The enlarged uterus may compress the abdominal and pelvic veins known as the inferior vena cava and the common iliac veins, respectively. Even before the uterus begins to enlarge significantly, hormonal factors cause the veins to become more compliant. Together with the increased venous pressure that occurs later in pregnancy, these factors cause significant venous distension and exaggerate the factors that predispose the patient to vein dysfunction.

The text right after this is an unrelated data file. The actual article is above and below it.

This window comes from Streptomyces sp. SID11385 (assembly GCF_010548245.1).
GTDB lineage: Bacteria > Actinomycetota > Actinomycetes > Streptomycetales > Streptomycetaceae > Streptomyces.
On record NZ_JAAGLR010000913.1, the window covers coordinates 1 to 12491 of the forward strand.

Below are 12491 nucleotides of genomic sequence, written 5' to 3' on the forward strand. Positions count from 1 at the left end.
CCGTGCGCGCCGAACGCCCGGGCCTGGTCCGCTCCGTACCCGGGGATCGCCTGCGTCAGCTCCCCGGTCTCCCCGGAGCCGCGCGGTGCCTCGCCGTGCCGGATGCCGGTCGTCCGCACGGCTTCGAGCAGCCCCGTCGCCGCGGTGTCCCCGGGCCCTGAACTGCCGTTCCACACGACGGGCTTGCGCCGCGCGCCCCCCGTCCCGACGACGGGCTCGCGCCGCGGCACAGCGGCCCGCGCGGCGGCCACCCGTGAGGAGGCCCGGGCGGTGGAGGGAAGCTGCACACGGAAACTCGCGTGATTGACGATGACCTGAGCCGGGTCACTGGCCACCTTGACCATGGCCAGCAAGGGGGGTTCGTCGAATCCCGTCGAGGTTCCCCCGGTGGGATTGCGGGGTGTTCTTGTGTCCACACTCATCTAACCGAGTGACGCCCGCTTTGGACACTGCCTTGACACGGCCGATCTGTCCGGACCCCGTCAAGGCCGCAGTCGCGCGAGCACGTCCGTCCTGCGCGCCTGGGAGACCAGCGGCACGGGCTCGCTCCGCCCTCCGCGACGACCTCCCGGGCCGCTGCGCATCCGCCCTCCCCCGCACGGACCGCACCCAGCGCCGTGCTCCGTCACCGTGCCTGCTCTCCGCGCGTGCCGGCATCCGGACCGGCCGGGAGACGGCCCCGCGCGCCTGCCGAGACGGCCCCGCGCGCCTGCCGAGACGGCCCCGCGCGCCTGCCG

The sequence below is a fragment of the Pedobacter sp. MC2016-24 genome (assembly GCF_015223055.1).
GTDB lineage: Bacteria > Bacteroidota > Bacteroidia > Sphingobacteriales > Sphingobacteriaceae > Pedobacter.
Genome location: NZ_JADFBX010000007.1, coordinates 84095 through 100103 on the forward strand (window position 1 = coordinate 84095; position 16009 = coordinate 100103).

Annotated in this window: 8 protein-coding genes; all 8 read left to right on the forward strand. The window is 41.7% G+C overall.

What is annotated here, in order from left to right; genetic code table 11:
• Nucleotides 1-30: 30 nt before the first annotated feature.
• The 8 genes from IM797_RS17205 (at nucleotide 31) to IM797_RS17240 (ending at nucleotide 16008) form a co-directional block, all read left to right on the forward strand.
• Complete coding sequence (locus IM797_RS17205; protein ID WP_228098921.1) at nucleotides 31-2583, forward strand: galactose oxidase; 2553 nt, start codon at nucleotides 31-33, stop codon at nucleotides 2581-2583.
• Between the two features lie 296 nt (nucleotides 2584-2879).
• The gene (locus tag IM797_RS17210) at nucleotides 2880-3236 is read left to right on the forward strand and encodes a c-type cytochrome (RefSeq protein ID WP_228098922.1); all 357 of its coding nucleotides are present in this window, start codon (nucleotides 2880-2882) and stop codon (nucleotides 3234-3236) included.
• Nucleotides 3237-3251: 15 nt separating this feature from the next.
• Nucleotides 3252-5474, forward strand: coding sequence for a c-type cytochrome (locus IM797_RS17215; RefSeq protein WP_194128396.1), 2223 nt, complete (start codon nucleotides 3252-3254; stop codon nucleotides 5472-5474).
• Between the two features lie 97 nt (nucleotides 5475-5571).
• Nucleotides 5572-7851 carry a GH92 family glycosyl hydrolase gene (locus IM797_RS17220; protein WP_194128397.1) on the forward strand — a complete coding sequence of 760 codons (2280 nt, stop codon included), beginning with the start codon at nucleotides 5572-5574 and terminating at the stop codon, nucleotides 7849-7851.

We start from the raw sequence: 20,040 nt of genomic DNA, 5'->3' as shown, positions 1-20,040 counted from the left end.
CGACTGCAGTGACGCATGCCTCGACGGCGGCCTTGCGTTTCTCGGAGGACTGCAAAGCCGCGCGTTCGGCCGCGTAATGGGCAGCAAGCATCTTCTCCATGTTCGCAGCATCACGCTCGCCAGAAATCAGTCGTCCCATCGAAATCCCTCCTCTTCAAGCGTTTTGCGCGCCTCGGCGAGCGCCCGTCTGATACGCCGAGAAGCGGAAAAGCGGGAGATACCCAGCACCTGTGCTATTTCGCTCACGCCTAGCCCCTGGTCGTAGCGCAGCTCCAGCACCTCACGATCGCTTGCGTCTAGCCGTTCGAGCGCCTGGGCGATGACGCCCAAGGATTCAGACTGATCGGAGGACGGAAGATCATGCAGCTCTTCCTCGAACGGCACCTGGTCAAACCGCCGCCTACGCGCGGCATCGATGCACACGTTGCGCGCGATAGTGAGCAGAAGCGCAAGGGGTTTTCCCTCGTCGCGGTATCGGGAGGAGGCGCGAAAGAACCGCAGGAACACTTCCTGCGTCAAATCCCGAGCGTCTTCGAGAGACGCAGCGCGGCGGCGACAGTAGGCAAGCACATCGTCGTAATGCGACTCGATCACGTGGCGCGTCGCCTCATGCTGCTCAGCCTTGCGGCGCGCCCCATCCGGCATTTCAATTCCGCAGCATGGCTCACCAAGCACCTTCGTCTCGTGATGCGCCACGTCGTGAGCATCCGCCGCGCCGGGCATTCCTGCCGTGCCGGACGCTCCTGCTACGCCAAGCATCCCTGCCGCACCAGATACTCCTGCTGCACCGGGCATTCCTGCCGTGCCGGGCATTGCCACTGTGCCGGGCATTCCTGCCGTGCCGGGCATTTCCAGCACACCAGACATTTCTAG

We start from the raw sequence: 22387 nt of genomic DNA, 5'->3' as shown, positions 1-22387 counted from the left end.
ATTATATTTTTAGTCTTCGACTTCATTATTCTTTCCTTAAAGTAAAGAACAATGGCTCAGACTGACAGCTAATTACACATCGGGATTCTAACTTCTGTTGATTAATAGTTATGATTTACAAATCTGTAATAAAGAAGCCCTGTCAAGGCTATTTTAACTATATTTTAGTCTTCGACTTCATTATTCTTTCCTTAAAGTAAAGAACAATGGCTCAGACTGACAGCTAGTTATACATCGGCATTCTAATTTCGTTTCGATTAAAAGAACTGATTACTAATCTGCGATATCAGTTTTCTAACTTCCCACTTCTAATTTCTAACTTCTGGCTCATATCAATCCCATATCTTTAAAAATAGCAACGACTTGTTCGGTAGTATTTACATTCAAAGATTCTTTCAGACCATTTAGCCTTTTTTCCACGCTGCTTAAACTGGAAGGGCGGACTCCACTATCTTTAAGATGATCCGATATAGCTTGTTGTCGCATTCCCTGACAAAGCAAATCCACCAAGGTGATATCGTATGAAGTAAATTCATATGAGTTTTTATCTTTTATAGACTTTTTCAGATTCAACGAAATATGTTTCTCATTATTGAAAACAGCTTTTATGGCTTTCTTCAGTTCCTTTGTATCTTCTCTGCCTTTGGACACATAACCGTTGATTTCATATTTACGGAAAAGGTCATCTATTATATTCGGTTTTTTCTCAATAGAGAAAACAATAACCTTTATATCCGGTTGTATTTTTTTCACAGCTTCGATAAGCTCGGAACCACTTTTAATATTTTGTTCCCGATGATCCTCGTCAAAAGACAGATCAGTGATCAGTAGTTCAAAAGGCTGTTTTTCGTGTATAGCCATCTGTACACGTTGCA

Varicose veins appear in 30% of patients during a first pregnancy. The dysfunction becomes more severe with 55% of patients having problems after a subsequent pregnancy.